Assessing the Business Value of IT Control Configurations: A Design Science Study

Al-Khazrajy, Maher
Cusack, Brian
Thorpe, Stephen
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Doctor of Philosophy
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Auckland University of Technology

The increasing complexity of IT systems and their interoperability has compounded the challenging task of assessing the IT risks and devising cost-effective mitigating measures. Risk factors such as business dynamics and changes arising from new technology and regulatory requirements, affect the risk profile, which requires reassessing the defined IT risks and the corresponding controls. Ensuring effectiveness and efficiency of the implemented controls is crucial to obtain an accurate sense of assurance that, in itself involves risk. IT Risk Assessors, auditors and practitioners use a set of criteria to estimate risk and then derive areas for control improvement. However, it is highly inefficient, subjective and little data is directly collected to support the decisions made. With improvements in technology a range of new organizational data can now potentially be used to support the selection of IT controls. Little empirical research has been conducted to date in this area. A set of related problems is explored in this thesis and the research focuses on one particular researchable problem, stated as: Selecting the best set of IT controls configurations in any situation for the highest business value outcomes. A research question has been derived from the research problem to guide the research processes: What are the criteria for selecting the most effective and efficient controls configurations for the best business value outcomes? To answer the research question, methodologies were explored resulting in the selection of Design Science (DS) as the research methodology for this thesis. DS has been adopted in IT research, as DS has shown to be adequate to research complex and multi-domain problems, when sufficient knowledge is not always available. The key aspect of the DS methodology is to learn through doing. A DS research roadmap and artefacts evaluation criteria have been adopted to ensure the research activities are executed objectively and the anticipated research deliverables are produced.
In this thesis a conceptualised solution was developed, which is a model-based interactive Decision Support System (DSS) to aid management, and practitioners determine the controls configurations that return the best business value. Following the DS methodology process, a model called (G-Model) resulted in game theory applications and a 3-player competitive game to solve the problem of selecting the best performing control configurations. The Gambit software application was used to develop a 3-player game using COBIT 4.1, ITIL v3.0 and ISO 27001/2, security controls as the game players. Each player has two strategies: Implement and Not-Implement. A set of payoff values and guidance on how to calculate a payoff value was prepared along with a Risk Space Matrix definition. A risk register was employed as part of the DSS to capture and assess IT risks and also to apply the controls and processes resulting from the game theory based model. The DSS components were subjected to experts? evaluation, 7 experts in total participated in a two-stage evaluation. Oral and written feedback was obtained, analysed and reflected upon. The artefacts evaluation was benchmarked against an adopted evaluation criteria. Reflecting, by the researcher, on the expert?s feedback and artefacts evaluation, answers for the raised questions were formed. Subsequently, selection criteria to aid practitioners in finding the best set of controls that return the best business value and mitigate the identified risks, were defined. Lastly, in this thesis recommendations for further research are provided. To further investigate the G-Model and analyse the Nash Equilibrium value that results from solving a gaming file. The objective is to find the correlation with the corresponding payoff value to estimate the Capability Maturity Model Integration (CMMI) level of the selected controls. Also, recommendations are made to develop sub-games so that controls can be defined at a granular level. This research investigates the application of the game theory based model in an interactive DSS that allows practitioners to examine the value of forming possible controls configurations. G-Model provides the means for practitioners to enter the payoff values, enabling them to assess the possible controls combinations, holistically and determine the best set of controls in almost real-time. The essence of an effective IT risk management, resource extensive process, is to be conducted timely, and be repeatable with ease. If gaming files are developed for the wider spectrum of IT General Controls (ITGC), and integrated in an interactive DSS software application. Practitioners would be able to assess IT risks as often as required and be able to select the set of controls that return the highest business value outcomes.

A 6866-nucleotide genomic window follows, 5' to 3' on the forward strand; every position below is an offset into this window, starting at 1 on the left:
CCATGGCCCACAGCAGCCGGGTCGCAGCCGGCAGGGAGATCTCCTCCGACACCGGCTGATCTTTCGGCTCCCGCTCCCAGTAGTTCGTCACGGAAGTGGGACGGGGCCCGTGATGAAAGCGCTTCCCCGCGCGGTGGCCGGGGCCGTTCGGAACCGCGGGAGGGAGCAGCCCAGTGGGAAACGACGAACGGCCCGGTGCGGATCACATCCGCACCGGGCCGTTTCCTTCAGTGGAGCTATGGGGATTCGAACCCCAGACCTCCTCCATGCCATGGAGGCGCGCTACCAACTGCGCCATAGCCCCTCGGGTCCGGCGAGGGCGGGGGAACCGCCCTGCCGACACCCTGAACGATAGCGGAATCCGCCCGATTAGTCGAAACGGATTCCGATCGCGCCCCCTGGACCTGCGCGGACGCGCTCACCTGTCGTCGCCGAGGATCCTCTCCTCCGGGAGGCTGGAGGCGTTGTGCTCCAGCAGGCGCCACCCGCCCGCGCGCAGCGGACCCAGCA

IT Risk Management , IT Audit , IT Assurance , IT Control Frameworks , IT Best Practice and Standard , Design Science , Game Theory , Decision Support Systems (DSS) , IT Controls , Business-IT Value
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